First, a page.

Pomham Rocks Light was named after a Narragansett Tribal Sachem who was killed in King Phillip’s War in 1676. Established in 1870, it was constructed on a tiny islet 800 feet from the shoreline of Riverside, on the eastern side of the Providence River. Built on a granite foundation, the wooden structure includes a mansard roof and a hexagonal shaped light tower. This light can best be viewed from the East Bay Bike Path. Discontinued in 1974, the property was sold to what is now ExxonMobil. Its intention was “to preserve the continuity of the waterfront area.” ExxonMobil eventually leased the lighthouse to the American Lighthouse Foundation for free. In 2005, the Friends of Pomham Lighthouse was established and ExxonMobil gifted $25,000 to the lighthouse foundation towards the restoration of the structure. Pomham Rocks Light can be easily seen from the Save The Bay Center at Fields Point in Providence.

Poplar Point Light

Poplar Point Light was established in 1831 to light the entrance of Wickford Harbor, an active port for 19th century trade. Poplar Point Light lived out its usefulness in 1882, when a better location for a beacon was moved 200 yards offshore to assist ferries and schooners. Its design was an octagonal wooden lighthouse tower, topped by a deck and covered in copper. It also included an octagonal iron lantern. It remains Rhode Island’s oldest, unaltered lighthouse in its original location. The tower is the “oldest freestanding wooden” lighthouse in the nation. Privately owned since 1894, a good view is captured from a breakwater across Wickford Harbor at Sauga Point.

Prudence Island Light

This granite structure, with a “Birdcage Lantern” that serves Prudence Island, was originally located off the northern tip of Goat island in Newport Harbor in 1823. It was moved to Prudence Island’s Sandy Point in 1852. It is a one-mile walk from the Bristol/Prudence Island ferry landing. Prudence Light is the oldest lighthouse in Rhode Island. After its automation in 1972, both Coast Guard and island residents performed upkeep of the light. The Prudence Island Conservancy has maintained the light since 1987 and the U.S. Coast Guard granted the lighthouse’s license to the Conservancy in 2001.

Rose Island Light

Wenley Ferguson
Rose Island Light

Rose Island was purposed for the military as Fort Hamilton in 1798. Though never utilized, it was used for weapons storage through 20th century. Established in 1870, the Rose Island Lighthouse sits south of the base of the Newport Pell Bridge in Newport Harbor. The design is very similar to the Pomham Rocks Light; a wooden structure with mansard roof and a hexagonal shaped light tower. The Newport Bridge was completed in 1969 and the lighthouse was decommissioned in 1971. Vandalism was rampant on the island afterwards. By 1985, the Rose Island Foundation took possession and restored it to its 1915 splendor. It was opened to the public in 1992 and relit as a private aid to navigation a year later. Accessible by boat, Rose Island Lighthouse has accommodations to stay overnight or longer if you choose to be a lighthouse keeper.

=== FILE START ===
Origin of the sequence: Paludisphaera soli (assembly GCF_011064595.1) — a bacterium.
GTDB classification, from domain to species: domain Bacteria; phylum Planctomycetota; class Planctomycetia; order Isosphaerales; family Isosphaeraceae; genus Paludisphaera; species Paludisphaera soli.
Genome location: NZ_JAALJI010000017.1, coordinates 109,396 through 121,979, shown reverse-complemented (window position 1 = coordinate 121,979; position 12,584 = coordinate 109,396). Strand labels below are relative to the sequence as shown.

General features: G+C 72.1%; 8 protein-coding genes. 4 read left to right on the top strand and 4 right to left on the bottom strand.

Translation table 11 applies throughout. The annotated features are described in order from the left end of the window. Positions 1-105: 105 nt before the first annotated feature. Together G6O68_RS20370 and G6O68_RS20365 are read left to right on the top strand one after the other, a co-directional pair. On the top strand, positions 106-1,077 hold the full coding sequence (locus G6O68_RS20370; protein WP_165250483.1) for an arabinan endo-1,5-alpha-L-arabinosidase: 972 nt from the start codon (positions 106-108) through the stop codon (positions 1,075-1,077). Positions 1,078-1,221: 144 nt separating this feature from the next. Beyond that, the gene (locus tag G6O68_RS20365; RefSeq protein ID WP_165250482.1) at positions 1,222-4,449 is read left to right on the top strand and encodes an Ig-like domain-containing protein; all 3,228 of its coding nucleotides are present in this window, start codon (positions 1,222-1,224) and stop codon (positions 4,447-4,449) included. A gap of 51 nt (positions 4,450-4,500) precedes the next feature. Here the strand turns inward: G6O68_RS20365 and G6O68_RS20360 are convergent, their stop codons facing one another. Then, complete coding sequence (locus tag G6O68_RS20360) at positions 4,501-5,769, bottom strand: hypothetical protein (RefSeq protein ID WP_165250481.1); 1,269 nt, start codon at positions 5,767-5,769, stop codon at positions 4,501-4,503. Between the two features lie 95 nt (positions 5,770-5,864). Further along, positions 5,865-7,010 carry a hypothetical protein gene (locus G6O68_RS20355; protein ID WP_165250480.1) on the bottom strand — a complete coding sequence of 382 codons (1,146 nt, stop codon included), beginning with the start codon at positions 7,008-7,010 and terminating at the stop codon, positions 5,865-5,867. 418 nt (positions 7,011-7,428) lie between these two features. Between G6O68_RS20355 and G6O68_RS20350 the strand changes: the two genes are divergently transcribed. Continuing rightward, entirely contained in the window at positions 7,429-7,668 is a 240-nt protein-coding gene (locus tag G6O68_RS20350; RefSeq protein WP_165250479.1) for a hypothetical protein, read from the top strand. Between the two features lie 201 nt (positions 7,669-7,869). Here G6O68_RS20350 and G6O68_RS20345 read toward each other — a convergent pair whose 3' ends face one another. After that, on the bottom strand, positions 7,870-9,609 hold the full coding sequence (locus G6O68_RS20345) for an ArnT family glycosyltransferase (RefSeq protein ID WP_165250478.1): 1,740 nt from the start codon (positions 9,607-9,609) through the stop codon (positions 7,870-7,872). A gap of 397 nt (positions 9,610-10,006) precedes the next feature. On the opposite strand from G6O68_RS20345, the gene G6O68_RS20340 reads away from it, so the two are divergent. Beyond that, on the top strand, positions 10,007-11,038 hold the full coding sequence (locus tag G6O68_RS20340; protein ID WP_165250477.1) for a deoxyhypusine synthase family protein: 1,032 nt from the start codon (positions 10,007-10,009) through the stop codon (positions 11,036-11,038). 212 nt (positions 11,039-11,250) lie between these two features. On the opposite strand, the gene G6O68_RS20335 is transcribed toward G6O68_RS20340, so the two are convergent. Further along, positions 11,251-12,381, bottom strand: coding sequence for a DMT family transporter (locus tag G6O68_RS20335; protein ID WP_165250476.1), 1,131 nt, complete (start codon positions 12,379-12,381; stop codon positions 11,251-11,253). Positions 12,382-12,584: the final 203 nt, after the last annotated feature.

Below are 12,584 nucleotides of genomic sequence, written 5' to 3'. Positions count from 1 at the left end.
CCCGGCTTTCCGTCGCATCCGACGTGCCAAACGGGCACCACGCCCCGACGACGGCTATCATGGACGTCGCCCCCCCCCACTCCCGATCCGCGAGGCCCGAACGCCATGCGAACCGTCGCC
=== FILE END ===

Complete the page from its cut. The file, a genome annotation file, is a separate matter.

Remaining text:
Sabin Point Light

A narrow sharp bend in the shipping channel of the Providence River necessitated the construction of the Sabin Point Light as a navigational aide. Built with the same design as the Pomham Rocks and Rose Island lights, it was a wooden structure with mansard roof and a hexagonal shaped light tower referred to as “Second Empire Styling”. During the hurricane of ’38, the keeper and his wife were each swept away and survived under different circumstances, but Mrs. Whitford was able to keep the light tended throughout the night. Located offshore from Riverside, RI, Sabin Point Light was established in 1872 and automated in 1956, and was deactivated in 1968. The East Providence Firefighters lit and burned the structure on July 4th 1968 after plans were made to dredge and widen the narrow channel.

Warwick Light

A narrow channel between Warwick Neck and Patience Island in the West Passage of Narragansett Bay created the need for a beacon. (During colonial times, it was thought a privately operated light existed.) The original lighthouse was established on Warwick Neck in 1826. Its design was a bit unusual, in that the base was squared, but the top had octagonal cuts. Due to its exposure to wind and sea, the land was eroding which caused the old light to be demolished and a new Cast Iron Tower, the last of its kind in New England was erected in 1932. Erosion continued to be its worst enemy and after the ’38 Hurricane the tower was rolled back another 50 feet. In 1963, the last civilian keeper retired but was overseen by the US Coast Guard. Still used for Coast Guard housing, it is not accessible to the public and is best seen by boat. It was automated in 1985.

Wickford Harbor Light

Wickford Harbor Light was established on Old Gay Rock in 1882 to replace the Poplar Point Light 200 yards nearer to the shoreline. A Gothic Revival House and Square Tower design were replicated again for the Conanicut Island Light a few years later. After the retirement of its last keeper in 1930, the lighthouse was destroyed. It was replaced with a small automatic tower and a skeleton tower now stands on a pile of rocks. As a footnote, in 1939 the Lighthouse Service was taken over by the Coast Guard which was the case for many other Rhode Island Lights and lighthouse across the nation.

What to expect on a lighthouse tour

You’ll discover the lighthouses that played an important role in the history of the Bay and those that are actively assisting in marine navigation. All tours offer participants a view of historic lighthouses against a backdrop of wild and beautiful seasonal colors!

Expert narration

plum beach lighthouse save the bay

Save The Bay educators provide expert narration on all Lighthouse Tours.

Proceeds of lighthouse tours are used to support the restoration and preservation of Pomham Rocks Lighthouse and Rose Island Lighthouse.

Departure location and parking

Save The Bay
100 Save The Bay Drive
Providence, RI 02905 (map/directions).
Plenty of free parking is available.

What to bring

Come prepared for a few hours on the water -- hats, sunscreen, light outerwear for the afternoon sea breeze, and snacks. Non-alcoholic beverages, water, and binoculars are provided. Bring your camera!

More lighthouse tours by Save The Bay:

For more information

Contact Jennifer Kelly at jkelly@savebay.org or our public programming office at 401-272-3540 x133.